A truth is analytic if its proof depends only on general logical laws and definitions.
So, for example: a bachelor is an unmarried man is an analytic truth. I am writing this sentence on a Macbook Pro is a synthetic truth.
Analytic philosophy really got started in the early 20th century with the development of quantification theory (formalized into something called predicate calculus). This new logical system was far more powerful than simple propositional logic. It is, for example, possible to ground arithmetic in predicate calculus, meaning that the truths of mathematics are analytic, rather than synthetic (as many earlier philosophers had held).
The only part of any of this that you need to know is that while obviously philosophers working outside of the analytic tradition (often referred to as "Continental philosophers," as the analytic tradition is largely an Anglo-American one) don't reject logic, they do reject the claim that formal logic is The. Tool. For. Examining. Philosophical. Claims.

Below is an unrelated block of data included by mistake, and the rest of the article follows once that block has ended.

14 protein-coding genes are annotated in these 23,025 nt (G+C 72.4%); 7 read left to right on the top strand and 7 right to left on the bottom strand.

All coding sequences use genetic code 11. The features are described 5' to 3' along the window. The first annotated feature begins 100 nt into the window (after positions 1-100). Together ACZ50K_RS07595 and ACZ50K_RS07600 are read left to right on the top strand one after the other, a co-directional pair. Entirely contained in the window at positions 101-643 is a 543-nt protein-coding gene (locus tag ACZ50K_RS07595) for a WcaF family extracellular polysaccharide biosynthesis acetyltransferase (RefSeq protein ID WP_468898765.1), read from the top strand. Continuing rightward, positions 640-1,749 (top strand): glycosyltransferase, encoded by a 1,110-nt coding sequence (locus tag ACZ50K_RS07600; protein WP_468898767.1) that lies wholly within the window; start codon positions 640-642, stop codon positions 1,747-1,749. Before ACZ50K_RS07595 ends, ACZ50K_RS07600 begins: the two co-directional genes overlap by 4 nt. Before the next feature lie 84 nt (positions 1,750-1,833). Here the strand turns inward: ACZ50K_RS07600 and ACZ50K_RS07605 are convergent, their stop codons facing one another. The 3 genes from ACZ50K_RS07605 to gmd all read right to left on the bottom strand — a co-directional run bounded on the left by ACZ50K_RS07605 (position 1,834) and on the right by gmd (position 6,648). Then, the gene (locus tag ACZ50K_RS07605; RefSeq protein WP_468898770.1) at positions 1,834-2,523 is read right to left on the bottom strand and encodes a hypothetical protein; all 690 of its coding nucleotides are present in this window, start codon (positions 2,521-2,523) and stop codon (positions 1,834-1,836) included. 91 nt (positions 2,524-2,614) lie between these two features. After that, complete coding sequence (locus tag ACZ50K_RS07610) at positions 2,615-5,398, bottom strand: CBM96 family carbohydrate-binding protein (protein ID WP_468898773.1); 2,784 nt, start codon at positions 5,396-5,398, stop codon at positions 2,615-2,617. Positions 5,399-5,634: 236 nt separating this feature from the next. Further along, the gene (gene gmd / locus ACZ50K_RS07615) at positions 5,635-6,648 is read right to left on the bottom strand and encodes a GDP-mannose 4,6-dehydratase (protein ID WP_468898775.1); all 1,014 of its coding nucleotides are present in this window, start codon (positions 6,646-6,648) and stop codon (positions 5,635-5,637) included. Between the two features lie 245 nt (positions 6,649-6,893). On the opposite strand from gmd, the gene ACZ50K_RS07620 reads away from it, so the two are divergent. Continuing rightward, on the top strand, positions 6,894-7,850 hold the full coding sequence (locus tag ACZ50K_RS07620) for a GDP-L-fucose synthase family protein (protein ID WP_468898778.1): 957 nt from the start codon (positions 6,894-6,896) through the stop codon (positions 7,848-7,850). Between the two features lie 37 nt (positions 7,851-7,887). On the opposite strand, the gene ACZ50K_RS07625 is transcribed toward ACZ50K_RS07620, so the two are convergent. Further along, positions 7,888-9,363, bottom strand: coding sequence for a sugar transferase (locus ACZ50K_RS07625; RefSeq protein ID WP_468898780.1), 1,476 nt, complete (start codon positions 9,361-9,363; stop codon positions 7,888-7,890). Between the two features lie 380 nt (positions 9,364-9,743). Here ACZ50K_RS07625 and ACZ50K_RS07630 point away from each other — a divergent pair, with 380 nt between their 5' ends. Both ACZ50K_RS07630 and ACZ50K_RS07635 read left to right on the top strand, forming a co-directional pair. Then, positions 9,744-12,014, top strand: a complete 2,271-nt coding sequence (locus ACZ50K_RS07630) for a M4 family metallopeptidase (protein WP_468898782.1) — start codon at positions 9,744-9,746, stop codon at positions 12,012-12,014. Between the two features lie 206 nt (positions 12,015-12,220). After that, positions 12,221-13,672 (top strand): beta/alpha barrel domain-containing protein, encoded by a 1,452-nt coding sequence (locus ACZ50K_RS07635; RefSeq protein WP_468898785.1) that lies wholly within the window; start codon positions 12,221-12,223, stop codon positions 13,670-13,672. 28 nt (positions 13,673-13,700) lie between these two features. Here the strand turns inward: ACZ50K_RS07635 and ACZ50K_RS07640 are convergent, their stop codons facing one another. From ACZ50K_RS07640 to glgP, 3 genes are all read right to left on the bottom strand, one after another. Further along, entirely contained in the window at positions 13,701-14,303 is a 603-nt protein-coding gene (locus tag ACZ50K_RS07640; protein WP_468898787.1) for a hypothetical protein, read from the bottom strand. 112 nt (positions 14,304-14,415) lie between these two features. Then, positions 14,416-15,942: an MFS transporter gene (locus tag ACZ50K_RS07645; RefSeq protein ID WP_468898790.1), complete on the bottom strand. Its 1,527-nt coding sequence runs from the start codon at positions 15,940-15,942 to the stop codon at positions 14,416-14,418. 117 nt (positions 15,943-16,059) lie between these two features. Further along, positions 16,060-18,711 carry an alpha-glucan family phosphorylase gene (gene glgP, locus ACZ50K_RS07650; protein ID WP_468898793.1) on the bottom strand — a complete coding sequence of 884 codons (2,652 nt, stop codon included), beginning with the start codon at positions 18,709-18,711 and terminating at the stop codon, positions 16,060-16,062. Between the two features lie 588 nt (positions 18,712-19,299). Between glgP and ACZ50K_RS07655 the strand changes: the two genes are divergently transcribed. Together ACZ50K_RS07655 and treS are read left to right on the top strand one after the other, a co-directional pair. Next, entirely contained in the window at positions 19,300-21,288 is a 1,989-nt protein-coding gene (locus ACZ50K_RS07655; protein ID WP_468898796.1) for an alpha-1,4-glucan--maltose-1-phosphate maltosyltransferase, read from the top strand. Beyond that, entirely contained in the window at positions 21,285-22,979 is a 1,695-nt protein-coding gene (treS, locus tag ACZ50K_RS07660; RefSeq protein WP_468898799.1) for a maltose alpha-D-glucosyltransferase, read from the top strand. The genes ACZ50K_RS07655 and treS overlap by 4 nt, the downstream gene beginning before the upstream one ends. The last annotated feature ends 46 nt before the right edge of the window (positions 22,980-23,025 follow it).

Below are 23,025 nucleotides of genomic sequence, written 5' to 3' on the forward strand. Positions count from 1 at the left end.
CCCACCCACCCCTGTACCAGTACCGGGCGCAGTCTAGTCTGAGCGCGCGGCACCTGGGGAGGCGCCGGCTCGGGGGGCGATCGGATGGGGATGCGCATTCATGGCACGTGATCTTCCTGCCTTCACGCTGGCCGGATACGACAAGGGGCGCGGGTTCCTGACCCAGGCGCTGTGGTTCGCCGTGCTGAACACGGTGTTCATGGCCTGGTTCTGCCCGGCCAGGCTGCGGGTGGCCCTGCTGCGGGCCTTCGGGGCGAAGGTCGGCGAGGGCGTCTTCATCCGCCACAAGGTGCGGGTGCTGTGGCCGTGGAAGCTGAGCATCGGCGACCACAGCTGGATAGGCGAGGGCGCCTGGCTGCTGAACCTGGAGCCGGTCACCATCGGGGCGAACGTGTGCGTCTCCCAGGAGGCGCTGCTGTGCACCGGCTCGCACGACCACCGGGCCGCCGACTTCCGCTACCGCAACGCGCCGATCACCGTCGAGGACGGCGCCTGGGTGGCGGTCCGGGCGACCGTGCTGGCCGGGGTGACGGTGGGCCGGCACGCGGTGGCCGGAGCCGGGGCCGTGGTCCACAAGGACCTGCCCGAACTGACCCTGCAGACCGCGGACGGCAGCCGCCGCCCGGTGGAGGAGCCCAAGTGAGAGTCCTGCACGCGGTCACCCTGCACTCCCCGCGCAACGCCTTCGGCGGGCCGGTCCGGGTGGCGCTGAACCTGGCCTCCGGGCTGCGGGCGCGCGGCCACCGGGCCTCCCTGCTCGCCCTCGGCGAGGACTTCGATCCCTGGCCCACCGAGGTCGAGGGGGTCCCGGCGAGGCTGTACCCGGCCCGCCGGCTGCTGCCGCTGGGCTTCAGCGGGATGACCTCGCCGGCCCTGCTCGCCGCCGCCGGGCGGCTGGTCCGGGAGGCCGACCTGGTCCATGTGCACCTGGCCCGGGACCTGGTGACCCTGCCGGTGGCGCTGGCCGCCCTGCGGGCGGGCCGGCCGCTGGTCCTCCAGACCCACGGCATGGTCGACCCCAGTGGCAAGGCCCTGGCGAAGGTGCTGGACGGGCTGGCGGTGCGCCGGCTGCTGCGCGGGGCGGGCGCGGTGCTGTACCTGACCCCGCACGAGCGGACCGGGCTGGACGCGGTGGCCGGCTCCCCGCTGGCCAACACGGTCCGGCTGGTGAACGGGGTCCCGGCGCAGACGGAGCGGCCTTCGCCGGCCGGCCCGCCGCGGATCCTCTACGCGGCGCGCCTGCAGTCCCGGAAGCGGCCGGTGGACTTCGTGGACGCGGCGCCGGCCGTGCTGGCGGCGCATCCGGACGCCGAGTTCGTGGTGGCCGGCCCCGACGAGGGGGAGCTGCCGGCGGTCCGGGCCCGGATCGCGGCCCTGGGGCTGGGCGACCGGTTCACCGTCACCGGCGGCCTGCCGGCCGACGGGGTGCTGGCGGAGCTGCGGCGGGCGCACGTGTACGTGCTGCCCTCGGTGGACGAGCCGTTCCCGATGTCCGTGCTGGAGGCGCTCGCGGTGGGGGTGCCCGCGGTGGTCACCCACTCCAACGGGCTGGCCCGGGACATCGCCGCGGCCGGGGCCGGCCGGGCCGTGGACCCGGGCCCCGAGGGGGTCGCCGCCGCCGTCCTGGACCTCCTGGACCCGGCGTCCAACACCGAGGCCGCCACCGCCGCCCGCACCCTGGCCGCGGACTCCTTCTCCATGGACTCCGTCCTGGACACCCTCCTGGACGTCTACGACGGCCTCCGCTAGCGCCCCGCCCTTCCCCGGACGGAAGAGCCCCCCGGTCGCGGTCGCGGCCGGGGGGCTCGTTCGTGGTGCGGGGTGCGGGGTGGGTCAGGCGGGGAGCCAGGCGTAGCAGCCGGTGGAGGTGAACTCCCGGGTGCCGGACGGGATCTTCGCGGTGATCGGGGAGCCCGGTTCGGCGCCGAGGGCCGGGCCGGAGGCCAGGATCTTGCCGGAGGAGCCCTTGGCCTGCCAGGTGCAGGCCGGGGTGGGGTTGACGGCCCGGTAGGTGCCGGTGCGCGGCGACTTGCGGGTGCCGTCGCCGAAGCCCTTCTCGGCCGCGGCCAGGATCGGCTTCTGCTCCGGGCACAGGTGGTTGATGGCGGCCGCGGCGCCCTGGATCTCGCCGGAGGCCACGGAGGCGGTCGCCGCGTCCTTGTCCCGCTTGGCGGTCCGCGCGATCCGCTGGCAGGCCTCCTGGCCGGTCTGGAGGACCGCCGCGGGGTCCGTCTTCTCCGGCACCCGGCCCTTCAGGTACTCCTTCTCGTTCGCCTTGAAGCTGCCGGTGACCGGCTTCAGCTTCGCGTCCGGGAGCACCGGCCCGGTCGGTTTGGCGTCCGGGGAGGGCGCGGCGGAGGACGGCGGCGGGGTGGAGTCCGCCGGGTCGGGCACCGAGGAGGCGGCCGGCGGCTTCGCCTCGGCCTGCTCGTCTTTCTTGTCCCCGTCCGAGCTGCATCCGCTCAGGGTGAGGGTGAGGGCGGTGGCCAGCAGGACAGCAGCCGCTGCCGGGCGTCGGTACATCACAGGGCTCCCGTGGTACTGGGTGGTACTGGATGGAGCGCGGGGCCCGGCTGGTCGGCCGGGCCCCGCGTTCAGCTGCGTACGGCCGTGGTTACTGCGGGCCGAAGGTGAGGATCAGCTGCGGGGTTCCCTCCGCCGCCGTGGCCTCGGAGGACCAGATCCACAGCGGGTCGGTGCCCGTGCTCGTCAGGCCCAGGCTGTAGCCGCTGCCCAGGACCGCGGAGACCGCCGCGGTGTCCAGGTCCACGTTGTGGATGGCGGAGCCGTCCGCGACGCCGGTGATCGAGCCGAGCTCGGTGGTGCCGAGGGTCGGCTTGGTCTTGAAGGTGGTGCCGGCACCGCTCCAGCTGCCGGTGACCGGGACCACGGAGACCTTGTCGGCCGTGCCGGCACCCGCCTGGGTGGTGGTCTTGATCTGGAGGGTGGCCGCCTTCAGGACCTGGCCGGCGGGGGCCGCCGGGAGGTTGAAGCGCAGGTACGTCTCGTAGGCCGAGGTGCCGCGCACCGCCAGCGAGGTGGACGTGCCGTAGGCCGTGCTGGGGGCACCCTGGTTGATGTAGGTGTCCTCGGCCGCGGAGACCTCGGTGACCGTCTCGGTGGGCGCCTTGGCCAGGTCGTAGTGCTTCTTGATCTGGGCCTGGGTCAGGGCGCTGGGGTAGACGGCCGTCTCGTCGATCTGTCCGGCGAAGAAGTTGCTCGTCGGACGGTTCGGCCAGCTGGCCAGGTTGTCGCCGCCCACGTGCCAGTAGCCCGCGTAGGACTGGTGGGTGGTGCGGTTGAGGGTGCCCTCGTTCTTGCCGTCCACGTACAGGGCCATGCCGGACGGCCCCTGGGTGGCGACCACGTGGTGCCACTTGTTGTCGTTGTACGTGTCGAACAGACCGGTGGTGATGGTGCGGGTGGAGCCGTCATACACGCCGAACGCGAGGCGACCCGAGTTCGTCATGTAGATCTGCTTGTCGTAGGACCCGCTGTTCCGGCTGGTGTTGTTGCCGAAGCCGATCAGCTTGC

Continental philosophers argue that the analytic sorts miss a lot of things, as their conception of what counts as philosophy is overly narrow. Analytic philosophers, on the other hand, argue that their colleagues in the Continental tradition accept propositions that don't hold up to formal logical analysis.
These are the traditional metaphors of analytic philosophy—the style that can be represented in the form of A is B.
Where analytic philosophy is an embrace of analytic truths and formal logic as the sine qua non of philosophical investigation, conceptual metaphor theory is a full-throated rejection of that idea.
I’m sure she meant it as a compliment. I certainly took it as a compliment, too. I mean, I studied analytic philosophy. Linear arguments are kind of our stock in trade.
A rigorous answer to that question would require more words than any sane person is willing to read, but the nutshell version is that analytic philosophers break claims down into their smallest constituent parts (be it terms, concepts, or propositions) and then analyze each part through the lens of formal logic.